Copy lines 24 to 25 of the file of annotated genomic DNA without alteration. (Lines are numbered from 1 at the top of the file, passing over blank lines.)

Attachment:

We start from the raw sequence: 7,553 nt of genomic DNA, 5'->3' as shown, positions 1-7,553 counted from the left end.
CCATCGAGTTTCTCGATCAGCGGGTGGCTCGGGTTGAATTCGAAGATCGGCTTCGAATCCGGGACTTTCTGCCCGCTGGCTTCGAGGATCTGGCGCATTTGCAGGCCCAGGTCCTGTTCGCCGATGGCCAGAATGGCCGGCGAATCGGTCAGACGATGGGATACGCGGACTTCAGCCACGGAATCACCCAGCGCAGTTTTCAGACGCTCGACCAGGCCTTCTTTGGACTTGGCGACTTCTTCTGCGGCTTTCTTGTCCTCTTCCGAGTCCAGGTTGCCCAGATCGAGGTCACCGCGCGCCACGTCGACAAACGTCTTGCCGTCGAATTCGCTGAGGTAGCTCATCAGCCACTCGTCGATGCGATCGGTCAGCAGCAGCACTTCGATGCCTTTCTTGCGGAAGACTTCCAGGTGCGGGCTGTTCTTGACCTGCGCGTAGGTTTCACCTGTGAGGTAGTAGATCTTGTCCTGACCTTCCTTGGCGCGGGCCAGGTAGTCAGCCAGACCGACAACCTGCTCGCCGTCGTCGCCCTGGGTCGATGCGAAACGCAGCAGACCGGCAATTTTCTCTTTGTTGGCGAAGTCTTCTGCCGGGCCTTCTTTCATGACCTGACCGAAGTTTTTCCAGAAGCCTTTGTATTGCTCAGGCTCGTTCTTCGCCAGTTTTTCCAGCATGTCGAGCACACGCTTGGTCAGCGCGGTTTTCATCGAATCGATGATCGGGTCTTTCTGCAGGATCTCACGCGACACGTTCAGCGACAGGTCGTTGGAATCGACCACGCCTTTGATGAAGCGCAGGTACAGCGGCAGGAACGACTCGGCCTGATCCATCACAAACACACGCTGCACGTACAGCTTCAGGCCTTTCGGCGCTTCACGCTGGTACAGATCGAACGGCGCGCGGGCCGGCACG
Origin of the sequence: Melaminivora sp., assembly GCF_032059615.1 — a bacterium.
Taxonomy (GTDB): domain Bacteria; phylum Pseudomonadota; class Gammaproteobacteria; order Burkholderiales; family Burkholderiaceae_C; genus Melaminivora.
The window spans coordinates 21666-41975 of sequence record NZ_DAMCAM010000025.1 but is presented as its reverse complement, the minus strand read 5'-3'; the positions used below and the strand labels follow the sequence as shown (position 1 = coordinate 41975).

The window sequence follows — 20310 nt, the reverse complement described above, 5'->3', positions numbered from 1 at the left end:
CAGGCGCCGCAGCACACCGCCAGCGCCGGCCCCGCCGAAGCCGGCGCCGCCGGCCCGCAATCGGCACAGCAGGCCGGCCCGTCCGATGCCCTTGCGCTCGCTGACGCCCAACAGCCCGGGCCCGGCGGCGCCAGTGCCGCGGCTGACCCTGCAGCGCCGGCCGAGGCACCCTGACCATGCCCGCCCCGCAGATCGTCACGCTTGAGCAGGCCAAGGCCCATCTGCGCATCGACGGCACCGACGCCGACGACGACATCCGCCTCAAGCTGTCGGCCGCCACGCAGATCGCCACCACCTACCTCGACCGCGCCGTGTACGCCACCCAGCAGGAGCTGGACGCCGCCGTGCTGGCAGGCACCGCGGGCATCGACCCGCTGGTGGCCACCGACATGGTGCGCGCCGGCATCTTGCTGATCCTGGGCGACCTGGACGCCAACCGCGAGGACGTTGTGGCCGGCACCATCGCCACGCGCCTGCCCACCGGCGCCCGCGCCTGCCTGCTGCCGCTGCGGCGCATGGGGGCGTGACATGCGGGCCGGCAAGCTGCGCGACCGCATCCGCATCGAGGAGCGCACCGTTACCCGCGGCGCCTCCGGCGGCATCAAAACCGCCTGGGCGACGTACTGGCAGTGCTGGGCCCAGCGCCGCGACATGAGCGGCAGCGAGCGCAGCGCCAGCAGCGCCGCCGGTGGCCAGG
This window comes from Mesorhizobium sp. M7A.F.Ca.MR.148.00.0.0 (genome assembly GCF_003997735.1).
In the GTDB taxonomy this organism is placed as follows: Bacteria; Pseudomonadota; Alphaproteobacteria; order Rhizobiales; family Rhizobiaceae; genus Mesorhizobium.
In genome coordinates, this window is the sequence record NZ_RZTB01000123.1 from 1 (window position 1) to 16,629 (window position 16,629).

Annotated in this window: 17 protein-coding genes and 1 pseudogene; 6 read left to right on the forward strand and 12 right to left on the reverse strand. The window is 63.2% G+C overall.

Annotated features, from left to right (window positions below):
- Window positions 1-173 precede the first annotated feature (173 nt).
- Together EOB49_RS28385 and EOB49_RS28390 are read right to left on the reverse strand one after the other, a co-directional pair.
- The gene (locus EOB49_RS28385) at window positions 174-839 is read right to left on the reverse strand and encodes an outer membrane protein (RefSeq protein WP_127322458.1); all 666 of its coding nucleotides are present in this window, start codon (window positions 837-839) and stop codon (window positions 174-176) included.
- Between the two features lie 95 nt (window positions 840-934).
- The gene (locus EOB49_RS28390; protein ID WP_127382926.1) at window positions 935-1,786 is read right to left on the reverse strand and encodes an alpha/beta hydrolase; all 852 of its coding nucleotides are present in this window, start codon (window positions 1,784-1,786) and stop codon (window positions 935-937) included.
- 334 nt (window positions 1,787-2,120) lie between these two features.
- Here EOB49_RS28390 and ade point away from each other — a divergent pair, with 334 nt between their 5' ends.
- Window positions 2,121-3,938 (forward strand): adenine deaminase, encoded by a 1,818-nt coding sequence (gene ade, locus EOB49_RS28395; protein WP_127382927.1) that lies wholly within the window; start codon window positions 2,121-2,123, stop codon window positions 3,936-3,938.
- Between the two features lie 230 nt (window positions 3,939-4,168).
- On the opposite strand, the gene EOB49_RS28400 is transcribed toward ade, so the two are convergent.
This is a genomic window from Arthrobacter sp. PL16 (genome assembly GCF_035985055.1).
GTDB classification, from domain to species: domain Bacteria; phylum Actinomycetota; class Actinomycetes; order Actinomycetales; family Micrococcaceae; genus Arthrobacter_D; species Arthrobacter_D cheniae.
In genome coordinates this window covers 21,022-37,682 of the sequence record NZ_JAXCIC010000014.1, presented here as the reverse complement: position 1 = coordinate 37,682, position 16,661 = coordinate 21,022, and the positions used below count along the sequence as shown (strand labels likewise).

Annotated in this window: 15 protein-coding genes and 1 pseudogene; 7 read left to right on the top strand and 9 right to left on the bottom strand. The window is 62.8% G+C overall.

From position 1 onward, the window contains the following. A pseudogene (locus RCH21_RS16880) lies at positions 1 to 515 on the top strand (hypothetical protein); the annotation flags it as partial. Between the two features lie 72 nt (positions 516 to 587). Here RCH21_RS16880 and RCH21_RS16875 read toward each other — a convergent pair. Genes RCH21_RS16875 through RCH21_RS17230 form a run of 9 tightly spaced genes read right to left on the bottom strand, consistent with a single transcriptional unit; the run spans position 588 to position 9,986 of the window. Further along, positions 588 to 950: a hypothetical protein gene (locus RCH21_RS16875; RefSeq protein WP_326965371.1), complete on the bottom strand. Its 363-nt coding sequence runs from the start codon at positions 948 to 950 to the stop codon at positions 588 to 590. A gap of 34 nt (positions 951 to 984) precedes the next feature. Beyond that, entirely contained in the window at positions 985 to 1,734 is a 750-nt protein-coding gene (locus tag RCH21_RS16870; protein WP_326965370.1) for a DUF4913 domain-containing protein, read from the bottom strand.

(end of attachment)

GTDB classification, from domain to species: domain Bacteria; phylum Actinomycetota; class Actinomycetes; order Actinomycetales; family Micrococcaceae; genus Arthrobacter_D; species Arthrobacter_D cheniae.
In genome coordinates this window covers 21,022-37,682 of the sequence record NZ_JAXCIC010000014.1, presented here as the reverse complement: position 1 = coordinate 37,682, position 16,661 = coordinate 21,022, and the positions used below count along the sequence as shown (strand labels likewise).